“Molly spreads such a positive message,” added Witherspoon of Stern’s hashtag mantra. “She’s more about inner beauty than how you look on the outside.”
Stern’s other longtime client, Maya Rudolph, agreed. “Molly used to wax my eyebrows when I was in college and we just clicked. We met again on a project when I was working in costumes and wardrobe and when I got to a point in my career when I could pick my own makeup artist, it had to be her.”
The event was a small affair for Stern’s friends and family. She brought her mom and oldest daughter; Witherspoon brought her daughter Ava Phillippe, Meritt Elliott brought her daughter Lyric, and so on. Client Lily Collins and wedding planner Yifat Oren were also in the mix.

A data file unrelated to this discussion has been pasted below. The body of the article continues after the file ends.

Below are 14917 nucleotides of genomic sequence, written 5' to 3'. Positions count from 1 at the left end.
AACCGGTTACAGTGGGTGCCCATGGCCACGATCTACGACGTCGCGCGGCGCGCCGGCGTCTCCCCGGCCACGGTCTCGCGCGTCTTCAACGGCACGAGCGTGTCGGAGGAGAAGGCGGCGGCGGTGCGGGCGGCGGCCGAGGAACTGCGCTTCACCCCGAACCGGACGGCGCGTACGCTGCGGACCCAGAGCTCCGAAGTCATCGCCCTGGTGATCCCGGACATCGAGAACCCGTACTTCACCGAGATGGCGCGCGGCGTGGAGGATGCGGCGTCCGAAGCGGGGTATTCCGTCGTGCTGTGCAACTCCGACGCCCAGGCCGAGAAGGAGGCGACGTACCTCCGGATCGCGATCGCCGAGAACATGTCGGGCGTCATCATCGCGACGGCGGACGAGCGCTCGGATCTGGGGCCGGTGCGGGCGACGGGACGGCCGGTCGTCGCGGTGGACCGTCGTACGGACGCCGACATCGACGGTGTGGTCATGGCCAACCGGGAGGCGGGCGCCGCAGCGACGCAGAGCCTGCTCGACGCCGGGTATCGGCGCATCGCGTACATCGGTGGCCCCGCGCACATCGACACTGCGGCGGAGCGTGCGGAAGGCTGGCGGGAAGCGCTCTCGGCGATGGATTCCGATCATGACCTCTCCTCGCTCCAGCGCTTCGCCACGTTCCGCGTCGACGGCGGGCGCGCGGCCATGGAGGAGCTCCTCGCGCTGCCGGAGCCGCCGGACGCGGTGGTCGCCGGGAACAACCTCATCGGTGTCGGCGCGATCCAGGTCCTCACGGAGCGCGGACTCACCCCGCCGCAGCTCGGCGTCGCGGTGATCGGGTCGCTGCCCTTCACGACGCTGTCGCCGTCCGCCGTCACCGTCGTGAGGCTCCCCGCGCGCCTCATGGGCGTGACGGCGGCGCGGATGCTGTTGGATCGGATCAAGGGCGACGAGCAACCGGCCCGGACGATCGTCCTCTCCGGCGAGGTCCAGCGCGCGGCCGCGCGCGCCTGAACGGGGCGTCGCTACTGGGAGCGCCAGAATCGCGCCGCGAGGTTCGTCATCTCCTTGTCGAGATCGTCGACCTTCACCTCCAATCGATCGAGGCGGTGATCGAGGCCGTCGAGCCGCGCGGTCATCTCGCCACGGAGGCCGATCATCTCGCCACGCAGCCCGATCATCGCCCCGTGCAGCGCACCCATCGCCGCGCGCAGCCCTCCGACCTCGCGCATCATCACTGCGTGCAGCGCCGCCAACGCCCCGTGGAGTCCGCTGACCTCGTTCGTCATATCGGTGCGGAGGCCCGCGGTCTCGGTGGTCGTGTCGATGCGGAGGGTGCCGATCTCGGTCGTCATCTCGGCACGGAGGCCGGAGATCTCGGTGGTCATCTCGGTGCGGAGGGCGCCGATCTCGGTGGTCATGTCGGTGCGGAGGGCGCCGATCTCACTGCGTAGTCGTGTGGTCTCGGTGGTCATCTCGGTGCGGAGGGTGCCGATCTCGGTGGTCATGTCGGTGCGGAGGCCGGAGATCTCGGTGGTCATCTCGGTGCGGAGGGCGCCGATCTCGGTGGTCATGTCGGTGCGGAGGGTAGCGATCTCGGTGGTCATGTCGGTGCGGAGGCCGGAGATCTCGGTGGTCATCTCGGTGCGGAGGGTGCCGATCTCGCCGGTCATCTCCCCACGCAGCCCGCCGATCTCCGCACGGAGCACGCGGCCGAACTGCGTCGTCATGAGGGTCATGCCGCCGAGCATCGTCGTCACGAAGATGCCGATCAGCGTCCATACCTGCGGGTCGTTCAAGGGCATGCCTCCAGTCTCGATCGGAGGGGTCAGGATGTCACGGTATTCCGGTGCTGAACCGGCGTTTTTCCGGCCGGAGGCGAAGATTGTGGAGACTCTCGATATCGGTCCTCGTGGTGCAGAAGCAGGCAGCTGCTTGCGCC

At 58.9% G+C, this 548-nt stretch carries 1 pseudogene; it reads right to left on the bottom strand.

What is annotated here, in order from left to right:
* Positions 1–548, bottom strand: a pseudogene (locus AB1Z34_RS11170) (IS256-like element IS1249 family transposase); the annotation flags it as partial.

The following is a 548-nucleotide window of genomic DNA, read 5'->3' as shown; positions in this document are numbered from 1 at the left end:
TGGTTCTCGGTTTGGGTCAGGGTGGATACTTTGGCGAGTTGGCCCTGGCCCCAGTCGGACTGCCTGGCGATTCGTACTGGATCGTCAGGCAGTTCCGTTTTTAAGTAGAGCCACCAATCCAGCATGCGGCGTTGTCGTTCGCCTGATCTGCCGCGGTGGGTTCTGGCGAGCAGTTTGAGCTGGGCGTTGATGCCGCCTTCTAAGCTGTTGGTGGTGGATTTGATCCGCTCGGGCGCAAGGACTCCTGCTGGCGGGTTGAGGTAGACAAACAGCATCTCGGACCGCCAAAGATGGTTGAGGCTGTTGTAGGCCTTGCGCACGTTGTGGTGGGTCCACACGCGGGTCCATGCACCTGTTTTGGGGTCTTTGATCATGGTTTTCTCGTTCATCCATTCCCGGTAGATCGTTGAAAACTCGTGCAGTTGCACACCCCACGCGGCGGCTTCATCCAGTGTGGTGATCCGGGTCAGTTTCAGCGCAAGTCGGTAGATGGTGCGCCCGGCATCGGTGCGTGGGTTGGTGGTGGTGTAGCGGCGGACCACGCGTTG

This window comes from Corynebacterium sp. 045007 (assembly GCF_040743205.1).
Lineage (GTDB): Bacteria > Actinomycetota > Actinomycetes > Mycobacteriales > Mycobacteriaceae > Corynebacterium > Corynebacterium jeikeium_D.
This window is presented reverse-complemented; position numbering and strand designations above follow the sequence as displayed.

Stern is a woman of many talents; she had a contemporary clothing line called MRS that her celebrity clients wore regularly, she painted the flower motif used to
HOLIDAY INSTALLATIONS: With Christmas approaching, Dover Street Market hosted an event to celebrate with a series of signature installations from various brands and designers, and marked Comme des Garçons’ Re/tartan Re/energy Holiday campaign launch.
London-based stylists Charlotte Stockdale and Katie Lyall, co-editors in chief of brand new magazine-cum-posterbook Chaos SixtyNine, held a “teenage bachelor bedroom” themed installation in the basement. “We wanted it to be a space where you could put up all the posters from the magazine freely. That seemed naturally to be a teenage bedroom,” said Lyall.